A Bay Area native born in Santa Rosa, Reymundo Perez III is a naturally talented illustrator and craftsman currently pursuing his BFA in Graphic Design at California College of the Arts. He was selected for CCA’s Sputnik Design Studio in spring 2013 and recently accepted a Monotype Award for Typographic Excellence. Reymundo has natural curiosity and drive, and his talents range from publications to type design, video, web, and experimental processes, involving hand work whenever possible.
Posted on Tuesday, January 28, 2014 by Lindsey Westbrook
University of New Mexico Press, 2014
Hardcover, 128 pages, $50
Graphic Design faculty member Bob Aufuldish designed this monograph of Debra Bloomfield's work. A five-year project, it chronicles her photographic journeys into the landscape to an old forest in Alaska. A soundscape CD is part of the book, allowing the reader to share Bloomfield's journey: hearing the call of the common crow, the crunch of snow underfoot, and the hum of a ferry’s engine. There are essays by Lauren E. Oakes, Rebecca A. Senf, and Terry Tempest Williams
Posted on Tuesday, January 28, 2014 by Lindsey Westbrook
Paperback, 142 pages, $16
Juliana Spahr says: “It’s all here: love, work, child. And the writing. Mainly the writing. It takes over all these other things and yet it is built out of all these things. This is how Elizabeth Block erases Elizabeth Block, as one poem claims. She does this automatically, animalistically, while wailing forward, gracefully and with improvisation.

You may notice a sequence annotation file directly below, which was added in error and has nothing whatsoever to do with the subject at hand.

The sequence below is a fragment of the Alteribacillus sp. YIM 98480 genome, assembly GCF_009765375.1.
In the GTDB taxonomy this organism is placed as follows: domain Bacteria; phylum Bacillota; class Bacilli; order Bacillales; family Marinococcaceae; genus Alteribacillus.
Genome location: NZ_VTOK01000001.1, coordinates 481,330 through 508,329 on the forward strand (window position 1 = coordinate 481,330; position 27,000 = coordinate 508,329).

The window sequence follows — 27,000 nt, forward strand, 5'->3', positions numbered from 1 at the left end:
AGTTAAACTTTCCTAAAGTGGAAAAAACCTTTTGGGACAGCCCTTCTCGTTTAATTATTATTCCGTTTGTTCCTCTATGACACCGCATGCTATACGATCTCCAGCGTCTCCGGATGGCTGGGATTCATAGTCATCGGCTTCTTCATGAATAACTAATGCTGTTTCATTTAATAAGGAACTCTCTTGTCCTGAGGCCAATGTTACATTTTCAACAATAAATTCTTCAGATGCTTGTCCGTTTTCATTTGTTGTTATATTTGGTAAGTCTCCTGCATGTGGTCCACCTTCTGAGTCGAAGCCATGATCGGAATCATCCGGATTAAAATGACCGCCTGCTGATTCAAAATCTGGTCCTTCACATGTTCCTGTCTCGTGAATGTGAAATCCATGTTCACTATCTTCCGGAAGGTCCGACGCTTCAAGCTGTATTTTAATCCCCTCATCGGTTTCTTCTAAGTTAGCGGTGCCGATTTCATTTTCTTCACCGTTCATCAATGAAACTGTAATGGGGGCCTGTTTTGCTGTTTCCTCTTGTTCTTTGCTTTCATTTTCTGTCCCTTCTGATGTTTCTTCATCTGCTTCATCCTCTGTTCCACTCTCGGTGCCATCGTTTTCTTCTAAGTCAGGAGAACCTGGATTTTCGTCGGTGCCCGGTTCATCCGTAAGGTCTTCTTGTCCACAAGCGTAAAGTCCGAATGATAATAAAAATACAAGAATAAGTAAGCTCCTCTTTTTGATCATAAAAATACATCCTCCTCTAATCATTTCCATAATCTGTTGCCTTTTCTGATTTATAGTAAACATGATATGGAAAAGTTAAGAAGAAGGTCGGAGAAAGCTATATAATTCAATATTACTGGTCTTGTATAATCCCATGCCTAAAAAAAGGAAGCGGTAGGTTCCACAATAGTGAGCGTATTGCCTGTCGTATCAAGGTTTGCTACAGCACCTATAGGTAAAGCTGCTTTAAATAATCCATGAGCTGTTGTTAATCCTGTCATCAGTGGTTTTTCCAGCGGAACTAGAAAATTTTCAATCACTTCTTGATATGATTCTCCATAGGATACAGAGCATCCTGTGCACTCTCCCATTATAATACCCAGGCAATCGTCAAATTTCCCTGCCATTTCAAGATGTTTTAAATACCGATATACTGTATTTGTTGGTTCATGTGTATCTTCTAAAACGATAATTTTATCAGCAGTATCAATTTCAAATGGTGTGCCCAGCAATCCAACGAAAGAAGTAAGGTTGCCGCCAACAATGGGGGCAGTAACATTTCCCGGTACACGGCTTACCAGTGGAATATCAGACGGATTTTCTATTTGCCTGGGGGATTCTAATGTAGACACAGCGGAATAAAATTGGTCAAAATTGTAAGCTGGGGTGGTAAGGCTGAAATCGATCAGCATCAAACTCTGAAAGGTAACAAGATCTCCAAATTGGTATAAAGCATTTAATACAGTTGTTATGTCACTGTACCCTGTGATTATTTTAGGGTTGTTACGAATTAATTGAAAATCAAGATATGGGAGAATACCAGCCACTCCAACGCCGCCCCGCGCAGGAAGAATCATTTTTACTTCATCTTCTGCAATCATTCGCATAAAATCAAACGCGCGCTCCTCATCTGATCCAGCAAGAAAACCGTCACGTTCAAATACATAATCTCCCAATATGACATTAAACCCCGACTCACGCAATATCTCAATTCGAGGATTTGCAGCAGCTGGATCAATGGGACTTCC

Bill Berkson says: “Elizabeth Block’s poetry moves through those ‘layers of noise’ we all contend with and goes a long way toward conquering by absorbing them. Page by page, the intervals, apparent blanks and interruptions between word clusters, vibrate tellingly with each tabulation of event, the actuality in and of the words as Block arranges them. Here is urgency and nuance. The matter never gets figured out we want it to we think all day long on. Take time to read this magnetic book.
Block won the Christopher Isherwood Foundation Fiction Fellowship for her first novel, A Gesture Through Time, which was fiscally sponsored by Intersection for the Arts. She was a Poets & Writers grantee for the presentation of new work at the Lab in San Francisco.
Block has won many other awards and residencies, including an award from Poets & Writers and another from the Djerassi Resident Artists Program Tread of Angels Fellowship. Her writing has appeared on stage, in film, in public art, in books, on audio CD and podcasts.